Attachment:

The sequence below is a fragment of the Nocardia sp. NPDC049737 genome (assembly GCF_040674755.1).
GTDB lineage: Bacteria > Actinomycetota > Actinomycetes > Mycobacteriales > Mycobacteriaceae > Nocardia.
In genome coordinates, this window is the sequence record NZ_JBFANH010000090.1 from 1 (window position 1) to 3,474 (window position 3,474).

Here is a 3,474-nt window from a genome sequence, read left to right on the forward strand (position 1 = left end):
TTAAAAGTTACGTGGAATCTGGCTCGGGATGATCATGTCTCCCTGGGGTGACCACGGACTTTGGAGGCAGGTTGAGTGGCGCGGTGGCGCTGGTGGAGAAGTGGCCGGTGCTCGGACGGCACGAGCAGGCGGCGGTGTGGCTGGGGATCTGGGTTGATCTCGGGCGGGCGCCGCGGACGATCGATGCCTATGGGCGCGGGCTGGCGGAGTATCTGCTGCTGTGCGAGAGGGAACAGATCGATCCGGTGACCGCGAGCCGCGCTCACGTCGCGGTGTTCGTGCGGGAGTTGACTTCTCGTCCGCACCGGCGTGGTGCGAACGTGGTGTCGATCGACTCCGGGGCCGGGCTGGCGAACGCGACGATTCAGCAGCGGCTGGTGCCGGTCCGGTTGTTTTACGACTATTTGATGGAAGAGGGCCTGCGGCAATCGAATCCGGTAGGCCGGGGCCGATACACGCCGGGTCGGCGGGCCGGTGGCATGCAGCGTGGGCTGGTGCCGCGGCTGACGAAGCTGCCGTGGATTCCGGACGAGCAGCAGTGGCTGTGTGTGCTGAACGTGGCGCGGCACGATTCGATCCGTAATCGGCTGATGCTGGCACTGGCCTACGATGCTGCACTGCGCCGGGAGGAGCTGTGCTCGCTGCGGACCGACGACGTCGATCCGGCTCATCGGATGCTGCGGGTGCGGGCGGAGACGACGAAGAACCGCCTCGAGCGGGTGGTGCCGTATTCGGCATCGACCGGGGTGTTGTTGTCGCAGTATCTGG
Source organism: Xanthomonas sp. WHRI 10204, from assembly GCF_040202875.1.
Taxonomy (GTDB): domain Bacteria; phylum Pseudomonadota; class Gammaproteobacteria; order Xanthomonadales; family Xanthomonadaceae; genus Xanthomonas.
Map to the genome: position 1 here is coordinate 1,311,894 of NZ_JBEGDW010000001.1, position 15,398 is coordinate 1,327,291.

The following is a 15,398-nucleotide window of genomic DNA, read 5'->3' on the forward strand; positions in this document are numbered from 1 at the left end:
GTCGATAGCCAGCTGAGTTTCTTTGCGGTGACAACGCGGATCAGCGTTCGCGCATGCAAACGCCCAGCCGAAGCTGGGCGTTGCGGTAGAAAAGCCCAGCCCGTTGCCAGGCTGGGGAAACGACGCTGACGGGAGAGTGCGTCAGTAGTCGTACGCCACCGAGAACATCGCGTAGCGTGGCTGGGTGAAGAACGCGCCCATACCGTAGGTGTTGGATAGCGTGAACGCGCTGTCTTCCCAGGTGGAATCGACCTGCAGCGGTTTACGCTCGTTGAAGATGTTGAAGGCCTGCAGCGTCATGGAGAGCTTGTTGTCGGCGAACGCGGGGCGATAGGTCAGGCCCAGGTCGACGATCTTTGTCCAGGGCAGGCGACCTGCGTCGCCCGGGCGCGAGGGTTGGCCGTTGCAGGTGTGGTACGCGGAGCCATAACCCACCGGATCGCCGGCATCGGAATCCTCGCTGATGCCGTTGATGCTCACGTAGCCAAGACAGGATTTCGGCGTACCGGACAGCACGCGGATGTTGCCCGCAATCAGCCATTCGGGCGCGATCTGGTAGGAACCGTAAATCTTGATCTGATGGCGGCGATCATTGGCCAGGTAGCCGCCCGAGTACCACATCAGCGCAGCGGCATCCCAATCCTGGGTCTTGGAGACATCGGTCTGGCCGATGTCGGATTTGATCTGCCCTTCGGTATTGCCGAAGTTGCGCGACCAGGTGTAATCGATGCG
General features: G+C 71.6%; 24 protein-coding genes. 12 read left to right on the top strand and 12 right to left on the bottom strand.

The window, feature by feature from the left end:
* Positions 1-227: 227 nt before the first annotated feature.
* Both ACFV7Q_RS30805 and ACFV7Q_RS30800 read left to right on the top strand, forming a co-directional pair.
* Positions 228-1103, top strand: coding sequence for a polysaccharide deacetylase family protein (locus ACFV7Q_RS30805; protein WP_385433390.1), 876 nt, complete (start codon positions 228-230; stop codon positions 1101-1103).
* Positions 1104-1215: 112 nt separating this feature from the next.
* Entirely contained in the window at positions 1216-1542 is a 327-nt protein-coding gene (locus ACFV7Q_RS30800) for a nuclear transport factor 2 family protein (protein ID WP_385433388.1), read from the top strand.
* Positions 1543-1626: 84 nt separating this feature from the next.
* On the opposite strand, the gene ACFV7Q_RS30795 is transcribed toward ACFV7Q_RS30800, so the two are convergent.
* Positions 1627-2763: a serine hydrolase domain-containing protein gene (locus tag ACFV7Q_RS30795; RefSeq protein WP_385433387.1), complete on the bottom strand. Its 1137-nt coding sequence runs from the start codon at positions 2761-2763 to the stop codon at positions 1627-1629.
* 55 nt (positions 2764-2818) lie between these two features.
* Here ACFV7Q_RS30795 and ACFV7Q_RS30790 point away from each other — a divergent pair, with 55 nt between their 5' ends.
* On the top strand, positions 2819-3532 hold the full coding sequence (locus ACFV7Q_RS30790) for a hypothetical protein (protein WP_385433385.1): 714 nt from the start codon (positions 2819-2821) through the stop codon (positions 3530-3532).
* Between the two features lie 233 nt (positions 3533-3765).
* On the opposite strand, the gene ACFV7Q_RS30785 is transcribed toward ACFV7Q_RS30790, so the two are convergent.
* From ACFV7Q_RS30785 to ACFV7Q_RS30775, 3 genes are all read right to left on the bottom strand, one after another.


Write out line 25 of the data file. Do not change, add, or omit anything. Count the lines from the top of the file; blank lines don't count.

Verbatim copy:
* On the opposite strand, the gene ACFV7Q_RS30785 is transcribed toward ACFV7Q_RS30790, so the two are convergent.